Share market declines deepened from the open in Asia on Thursday amid diminishing odds of a soft economic landing after the Federal Reserve hiked interest rates by 75 basis points and signaled further aggressive tightening.
Shares fell in Japan and South Korea while US futures dropped after the S&P 500's slide on Wednesday took it more than 20% below the record high in January. US-listed Chinese stocks slumped almost 6% as sentiment took an additional hit from tensions between Beijing and Taiwan, as well as Russia's escalation of its war with Ukraine.
Treasury two-year yields rose further above 4% to levels last seen in 2007 as investors positioned for further rate hikes while 10-year yields held most of an overnight fall, underscoring market worries of recession.
A dollar gauge traded near a record high while the euro was around the lowest in 20 years. South Korea's won weakened past the 1,400 threshold to the greenback for the first time since 2009.
Jerome Powell vowed that the Fed would crush inflation and said his main message was that officials were "strongly resolved" to bring it down to the 2% goal, adding that "we will keep at it until the job is done." The phrase invoked the title of former Fed chief Paul Volcker's memoir "Keeping at It."
Markets in Asia also have to contend with a host of central bank meetings in the region. Taiwan, Indonesia and the Philippines are all set to raise rates on Thursday.
Governor Haruhiko Kuroda's Bank of Japan is expected buck the trend by maintaining ultra-loose settings, which will keep downward pressure on the yen. Meanwhile, the BOJ's massive bond purchases to cap yields are squashing liquidity for the benchmark 10-year bond.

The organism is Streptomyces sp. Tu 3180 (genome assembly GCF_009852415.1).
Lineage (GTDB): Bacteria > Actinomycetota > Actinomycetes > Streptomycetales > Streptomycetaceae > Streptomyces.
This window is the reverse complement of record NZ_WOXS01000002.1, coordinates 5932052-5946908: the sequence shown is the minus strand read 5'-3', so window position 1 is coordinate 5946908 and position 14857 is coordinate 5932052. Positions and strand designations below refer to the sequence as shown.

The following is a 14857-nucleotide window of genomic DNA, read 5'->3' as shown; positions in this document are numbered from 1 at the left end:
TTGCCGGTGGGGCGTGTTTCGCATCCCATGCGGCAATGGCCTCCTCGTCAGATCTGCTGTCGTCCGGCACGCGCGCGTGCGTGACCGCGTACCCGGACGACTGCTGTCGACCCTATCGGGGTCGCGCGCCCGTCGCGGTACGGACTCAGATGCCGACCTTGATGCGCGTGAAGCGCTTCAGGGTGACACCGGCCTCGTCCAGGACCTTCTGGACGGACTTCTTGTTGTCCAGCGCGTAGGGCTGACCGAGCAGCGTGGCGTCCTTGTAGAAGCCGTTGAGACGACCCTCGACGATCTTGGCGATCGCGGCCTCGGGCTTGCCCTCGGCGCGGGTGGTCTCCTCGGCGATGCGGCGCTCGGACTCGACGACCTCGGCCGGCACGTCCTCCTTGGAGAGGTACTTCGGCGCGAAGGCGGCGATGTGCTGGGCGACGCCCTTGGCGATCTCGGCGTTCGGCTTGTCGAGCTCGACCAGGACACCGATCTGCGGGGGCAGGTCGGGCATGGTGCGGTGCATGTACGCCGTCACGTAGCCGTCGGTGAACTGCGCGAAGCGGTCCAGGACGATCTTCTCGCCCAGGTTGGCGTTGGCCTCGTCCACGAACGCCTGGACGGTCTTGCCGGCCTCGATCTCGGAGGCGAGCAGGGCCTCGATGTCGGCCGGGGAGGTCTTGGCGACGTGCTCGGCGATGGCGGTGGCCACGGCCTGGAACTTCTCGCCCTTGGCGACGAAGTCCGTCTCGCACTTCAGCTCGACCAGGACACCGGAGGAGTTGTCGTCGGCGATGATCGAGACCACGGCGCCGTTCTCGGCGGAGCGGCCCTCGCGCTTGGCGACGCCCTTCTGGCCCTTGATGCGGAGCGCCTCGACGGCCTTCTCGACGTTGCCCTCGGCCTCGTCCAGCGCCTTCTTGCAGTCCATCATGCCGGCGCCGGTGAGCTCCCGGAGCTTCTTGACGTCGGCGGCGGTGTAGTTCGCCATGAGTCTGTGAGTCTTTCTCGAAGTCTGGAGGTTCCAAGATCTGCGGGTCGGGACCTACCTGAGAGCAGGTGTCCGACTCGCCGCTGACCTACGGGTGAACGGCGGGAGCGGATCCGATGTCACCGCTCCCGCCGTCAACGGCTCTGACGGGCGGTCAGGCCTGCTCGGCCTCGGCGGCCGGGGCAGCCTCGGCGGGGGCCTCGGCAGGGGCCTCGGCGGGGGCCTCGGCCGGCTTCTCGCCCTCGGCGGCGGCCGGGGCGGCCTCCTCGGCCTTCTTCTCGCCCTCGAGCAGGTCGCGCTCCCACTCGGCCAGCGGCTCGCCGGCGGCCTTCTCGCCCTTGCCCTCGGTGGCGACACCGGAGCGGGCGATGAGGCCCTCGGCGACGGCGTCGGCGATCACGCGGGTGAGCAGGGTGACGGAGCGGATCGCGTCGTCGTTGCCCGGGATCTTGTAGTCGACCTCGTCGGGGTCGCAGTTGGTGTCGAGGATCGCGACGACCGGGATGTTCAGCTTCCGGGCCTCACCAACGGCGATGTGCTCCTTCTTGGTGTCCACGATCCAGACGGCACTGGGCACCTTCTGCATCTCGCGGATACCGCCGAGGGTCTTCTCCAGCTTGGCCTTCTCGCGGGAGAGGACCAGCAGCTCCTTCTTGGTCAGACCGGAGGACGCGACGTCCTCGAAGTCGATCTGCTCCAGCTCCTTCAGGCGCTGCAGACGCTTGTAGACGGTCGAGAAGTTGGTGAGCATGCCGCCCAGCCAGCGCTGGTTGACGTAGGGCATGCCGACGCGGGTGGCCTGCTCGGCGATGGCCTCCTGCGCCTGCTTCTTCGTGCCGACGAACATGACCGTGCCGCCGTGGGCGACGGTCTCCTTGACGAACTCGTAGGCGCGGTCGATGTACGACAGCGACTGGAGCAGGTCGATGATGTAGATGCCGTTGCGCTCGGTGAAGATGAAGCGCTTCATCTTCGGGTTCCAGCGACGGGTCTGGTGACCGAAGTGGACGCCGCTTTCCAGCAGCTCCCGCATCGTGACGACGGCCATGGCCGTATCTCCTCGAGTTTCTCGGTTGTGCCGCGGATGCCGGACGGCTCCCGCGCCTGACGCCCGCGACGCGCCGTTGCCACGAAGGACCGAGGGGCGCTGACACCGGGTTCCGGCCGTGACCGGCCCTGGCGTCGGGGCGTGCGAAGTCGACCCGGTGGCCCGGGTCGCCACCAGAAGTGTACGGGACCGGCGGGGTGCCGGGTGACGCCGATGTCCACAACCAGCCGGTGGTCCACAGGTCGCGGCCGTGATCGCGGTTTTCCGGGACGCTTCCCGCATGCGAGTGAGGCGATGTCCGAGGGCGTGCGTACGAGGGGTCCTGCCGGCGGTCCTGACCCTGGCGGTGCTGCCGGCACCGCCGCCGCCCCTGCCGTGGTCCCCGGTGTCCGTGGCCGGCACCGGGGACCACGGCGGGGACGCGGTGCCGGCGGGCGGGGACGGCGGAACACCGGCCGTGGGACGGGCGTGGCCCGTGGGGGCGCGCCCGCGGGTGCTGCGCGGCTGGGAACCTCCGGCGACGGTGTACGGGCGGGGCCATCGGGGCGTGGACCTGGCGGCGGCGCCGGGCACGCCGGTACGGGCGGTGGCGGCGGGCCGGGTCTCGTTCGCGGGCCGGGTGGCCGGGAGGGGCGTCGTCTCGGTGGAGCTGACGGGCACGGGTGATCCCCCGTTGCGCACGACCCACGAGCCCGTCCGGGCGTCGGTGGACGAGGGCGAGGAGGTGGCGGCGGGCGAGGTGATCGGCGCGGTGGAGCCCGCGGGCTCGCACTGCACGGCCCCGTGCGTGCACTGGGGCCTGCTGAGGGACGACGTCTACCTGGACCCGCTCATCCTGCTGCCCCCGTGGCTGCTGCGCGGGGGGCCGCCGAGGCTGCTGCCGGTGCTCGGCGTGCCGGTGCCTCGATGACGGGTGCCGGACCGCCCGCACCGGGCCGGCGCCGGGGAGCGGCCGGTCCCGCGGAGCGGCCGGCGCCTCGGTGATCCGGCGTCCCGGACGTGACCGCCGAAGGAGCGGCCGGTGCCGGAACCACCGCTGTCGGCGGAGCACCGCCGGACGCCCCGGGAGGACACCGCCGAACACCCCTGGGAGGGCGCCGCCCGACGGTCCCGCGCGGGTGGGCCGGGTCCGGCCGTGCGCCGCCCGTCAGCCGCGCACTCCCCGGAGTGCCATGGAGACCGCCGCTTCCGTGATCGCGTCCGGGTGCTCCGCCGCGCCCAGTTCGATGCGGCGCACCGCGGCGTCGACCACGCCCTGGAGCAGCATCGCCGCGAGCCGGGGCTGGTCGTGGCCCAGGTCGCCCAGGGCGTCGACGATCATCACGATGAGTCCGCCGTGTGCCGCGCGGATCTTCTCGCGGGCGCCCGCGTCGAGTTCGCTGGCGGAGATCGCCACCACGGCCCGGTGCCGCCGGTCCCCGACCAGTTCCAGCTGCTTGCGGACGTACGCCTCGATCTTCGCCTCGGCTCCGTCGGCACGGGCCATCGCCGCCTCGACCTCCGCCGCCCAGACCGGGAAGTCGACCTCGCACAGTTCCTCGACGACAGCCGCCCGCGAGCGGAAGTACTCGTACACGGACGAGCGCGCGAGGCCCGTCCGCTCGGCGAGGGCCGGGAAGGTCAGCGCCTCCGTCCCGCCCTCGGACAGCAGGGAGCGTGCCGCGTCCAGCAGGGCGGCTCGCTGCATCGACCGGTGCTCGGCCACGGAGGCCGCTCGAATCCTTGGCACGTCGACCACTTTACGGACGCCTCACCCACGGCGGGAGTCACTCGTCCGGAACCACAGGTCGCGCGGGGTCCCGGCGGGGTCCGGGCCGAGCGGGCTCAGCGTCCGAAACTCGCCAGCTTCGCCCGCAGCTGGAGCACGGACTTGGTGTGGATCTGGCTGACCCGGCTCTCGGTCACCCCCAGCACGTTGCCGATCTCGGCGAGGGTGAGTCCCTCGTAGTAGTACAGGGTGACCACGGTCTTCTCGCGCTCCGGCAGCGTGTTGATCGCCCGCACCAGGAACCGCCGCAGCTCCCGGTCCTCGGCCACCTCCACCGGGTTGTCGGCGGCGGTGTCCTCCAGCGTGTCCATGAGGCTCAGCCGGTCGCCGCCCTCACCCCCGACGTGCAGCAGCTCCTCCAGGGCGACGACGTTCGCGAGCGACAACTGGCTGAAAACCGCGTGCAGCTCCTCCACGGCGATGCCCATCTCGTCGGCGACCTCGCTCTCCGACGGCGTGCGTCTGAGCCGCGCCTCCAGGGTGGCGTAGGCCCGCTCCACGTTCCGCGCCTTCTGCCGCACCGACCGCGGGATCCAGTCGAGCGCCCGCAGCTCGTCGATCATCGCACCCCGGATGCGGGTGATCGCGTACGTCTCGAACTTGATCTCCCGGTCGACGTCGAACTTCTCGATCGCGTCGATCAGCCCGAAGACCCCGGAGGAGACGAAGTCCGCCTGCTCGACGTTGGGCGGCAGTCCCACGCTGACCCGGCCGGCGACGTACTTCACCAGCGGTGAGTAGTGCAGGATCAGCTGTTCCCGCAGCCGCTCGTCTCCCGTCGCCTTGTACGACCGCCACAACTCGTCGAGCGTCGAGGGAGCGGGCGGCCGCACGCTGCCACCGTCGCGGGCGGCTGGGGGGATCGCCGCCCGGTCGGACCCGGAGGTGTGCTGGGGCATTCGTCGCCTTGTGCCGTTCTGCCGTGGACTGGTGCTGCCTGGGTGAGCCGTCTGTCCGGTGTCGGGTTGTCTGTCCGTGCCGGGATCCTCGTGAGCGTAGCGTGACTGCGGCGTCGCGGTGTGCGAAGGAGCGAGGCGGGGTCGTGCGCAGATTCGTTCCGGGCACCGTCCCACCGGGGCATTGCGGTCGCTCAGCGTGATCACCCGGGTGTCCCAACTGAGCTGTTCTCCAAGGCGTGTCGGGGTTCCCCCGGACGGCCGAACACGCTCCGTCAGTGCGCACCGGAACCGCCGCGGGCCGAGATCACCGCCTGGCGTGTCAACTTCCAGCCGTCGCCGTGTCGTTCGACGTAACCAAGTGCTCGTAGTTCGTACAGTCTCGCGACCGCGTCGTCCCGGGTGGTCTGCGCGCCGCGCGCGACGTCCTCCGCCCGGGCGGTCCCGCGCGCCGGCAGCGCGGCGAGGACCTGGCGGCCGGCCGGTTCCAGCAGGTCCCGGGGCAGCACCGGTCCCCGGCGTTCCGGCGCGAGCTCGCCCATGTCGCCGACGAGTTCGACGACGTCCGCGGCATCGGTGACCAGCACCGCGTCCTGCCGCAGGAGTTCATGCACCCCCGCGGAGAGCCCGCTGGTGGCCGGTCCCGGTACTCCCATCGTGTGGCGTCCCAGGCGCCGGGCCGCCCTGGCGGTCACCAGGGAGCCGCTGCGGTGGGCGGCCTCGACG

"With the new rate projections, the Fed is engineering a hard landing - a soft landing is almost out of the question," said Seema Shah, chief global strategist at Principal Global Investors. "Jerome Powell almost channeled his inner Paul Volcker today, talking about the forceful and rapid steps the Fed has taken, and is likely to continue taking, as it attempts to stamp out painful inflation pressures and ward off an even worse scenario later down the line."
Officials forecast that rates would reach 4.4% by the end of this year and 4.6% in 2023, a more hawkish shift in their so-called dot plot than expected. That implies a fourth-straight 75-basis-point hike could be on the table for the next gathering in November - about a week before the US midterm elections.
Elsewhere in markets, oil traded below $83 a barrel, gold fell and bitcoin was under pressure below $19,000.